The Court recognizes, and the Government conceded at the sentencing hearing, that as a general matter, tax loss under the Guidelines for the crimes at issue here does not include interest and penalties. Id. The Court also recognizes that interest calculations are meant to account for the time value of money, so arguably any interest based calculation [*46] should not be included under the Guidelines. But, the Court also finds that recognizing a time value of money effect for these deductions is completely different than the general case of calculating and adding interest, as addressed in Application Note 1. Under § 2T1.1(c), "the tax loss is the amount of loss that was the object of the offense." Here, the purpose of taking the deductions in full in the year incurred was to receive the time value of money benefit from paying less taxes now rather than spread over time; it was not merely some ancillary benefit to the primary object of avoiding taxes by taking a deduction that was not permissible at all, the time value of money benefit was the object of the offense.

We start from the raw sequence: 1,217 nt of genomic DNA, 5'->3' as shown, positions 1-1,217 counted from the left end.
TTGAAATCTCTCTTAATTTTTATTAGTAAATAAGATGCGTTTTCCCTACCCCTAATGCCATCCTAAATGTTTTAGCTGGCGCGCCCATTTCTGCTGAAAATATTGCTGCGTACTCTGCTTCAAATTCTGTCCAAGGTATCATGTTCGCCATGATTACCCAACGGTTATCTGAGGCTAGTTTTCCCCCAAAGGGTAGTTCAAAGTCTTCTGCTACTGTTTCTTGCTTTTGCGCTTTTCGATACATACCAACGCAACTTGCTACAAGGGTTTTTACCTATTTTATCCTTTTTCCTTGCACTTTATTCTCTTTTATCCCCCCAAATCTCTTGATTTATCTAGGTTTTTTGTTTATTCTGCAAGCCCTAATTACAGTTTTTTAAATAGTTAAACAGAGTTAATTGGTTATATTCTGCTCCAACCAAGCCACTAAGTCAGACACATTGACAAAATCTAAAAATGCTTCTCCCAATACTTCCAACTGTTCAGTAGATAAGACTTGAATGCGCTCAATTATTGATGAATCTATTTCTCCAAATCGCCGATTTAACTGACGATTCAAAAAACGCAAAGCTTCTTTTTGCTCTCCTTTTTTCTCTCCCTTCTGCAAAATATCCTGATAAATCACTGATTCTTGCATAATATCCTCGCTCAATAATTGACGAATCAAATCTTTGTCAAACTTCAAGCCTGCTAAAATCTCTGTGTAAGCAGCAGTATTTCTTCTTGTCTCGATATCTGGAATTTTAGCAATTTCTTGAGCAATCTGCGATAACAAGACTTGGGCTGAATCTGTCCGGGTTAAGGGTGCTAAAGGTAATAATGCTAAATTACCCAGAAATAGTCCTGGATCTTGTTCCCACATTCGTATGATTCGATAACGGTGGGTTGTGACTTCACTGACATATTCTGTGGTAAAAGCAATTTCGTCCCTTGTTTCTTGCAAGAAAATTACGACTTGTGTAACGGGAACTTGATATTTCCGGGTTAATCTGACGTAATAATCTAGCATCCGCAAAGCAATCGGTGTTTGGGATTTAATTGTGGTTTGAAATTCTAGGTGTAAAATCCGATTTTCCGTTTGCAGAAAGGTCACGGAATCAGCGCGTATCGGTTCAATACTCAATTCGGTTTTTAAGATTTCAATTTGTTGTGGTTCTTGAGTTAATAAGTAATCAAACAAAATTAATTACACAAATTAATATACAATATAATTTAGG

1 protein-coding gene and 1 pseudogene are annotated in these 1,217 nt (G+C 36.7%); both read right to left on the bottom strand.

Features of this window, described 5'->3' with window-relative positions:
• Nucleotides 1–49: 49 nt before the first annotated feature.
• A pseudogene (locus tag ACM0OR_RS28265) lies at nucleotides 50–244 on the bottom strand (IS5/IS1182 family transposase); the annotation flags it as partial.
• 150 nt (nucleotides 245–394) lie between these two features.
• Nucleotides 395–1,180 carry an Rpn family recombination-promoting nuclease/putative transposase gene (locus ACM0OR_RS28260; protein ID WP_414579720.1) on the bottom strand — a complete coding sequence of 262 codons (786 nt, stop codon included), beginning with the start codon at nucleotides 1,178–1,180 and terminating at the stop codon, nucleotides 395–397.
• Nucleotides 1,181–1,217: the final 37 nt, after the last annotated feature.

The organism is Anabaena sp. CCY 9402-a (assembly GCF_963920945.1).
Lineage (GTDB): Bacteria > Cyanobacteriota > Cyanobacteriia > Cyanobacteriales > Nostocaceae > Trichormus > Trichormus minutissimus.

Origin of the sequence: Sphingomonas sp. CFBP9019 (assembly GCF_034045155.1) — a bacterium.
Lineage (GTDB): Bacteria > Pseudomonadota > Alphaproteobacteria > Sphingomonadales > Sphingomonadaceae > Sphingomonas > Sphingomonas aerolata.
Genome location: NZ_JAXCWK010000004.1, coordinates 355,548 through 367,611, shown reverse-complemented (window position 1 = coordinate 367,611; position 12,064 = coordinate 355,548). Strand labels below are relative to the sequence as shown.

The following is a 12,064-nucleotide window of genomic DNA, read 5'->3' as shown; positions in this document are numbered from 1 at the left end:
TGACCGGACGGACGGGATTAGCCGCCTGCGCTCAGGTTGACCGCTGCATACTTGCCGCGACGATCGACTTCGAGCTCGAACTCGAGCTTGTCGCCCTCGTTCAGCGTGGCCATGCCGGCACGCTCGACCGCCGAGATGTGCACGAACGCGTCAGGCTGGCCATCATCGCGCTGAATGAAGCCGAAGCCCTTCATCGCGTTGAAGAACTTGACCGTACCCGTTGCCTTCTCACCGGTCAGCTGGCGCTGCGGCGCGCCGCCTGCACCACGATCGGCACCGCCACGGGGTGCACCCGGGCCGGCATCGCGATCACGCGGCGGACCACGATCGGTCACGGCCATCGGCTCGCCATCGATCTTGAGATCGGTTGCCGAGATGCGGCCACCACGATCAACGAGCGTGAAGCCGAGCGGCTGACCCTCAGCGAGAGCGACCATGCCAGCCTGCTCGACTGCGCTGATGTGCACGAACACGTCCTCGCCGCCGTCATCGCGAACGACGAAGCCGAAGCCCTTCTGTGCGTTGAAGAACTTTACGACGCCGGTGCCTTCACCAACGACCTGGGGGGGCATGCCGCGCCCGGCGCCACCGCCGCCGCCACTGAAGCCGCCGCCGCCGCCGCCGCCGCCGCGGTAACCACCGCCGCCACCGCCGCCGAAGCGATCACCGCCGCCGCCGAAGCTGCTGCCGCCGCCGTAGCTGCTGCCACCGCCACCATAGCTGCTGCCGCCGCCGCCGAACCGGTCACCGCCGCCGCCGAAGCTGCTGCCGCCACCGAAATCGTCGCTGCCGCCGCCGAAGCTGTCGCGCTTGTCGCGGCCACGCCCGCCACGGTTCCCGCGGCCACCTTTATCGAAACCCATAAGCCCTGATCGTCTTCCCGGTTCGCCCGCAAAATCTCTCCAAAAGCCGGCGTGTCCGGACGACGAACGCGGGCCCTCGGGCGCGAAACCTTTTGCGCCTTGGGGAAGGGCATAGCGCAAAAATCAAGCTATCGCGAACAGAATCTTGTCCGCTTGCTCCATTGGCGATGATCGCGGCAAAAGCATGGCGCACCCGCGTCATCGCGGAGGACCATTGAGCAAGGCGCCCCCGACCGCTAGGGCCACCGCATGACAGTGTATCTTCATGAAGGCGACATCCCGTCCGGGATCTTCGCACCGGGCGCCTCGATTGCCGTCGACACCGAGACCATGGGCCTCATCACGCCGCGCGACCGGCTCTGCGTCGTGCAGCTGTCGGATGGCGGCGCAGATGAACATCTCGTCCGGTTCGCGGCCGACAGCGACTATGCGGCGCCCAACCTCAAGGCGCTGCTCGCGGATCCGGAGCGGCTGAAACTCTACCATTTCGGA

The question, then, is what is a reasonable way to estimate this loss. As noted above, to accept the presumptive 28% rate as the Government argues would be unfair and drastically overstate the tax loss. The Court finds that the most reasonable way to account for this loss is by using the Government's own method for compensating itself for the time value of money related to underpayments of tax. Interest on underpayments is calculated by the IRS pursuant to 26 U.S.C. § 6621(a)(2). [*47] This rate is determined quarterly. Id. at § 6621(b). For the years 1997 to 2001, the IRS rate for non-corporate underpayments varied between 7% and 9%, with the rate declining in the years after 2001. See Rev. Rul. 2008-54. This Court finds that using a rate of 8%, a rate in the middle of the range, is reasonable. This approach is not perfect. It does not account for compounding, but it also does not account for the exact timing of the deductions. However, exact precision is not required. This Court finds that the other methods suggested either understate or overstate the intended loss and that this method is the most fair and reasonable estimate of the loss intended for these items. See Gricco, 277 F.3d at 356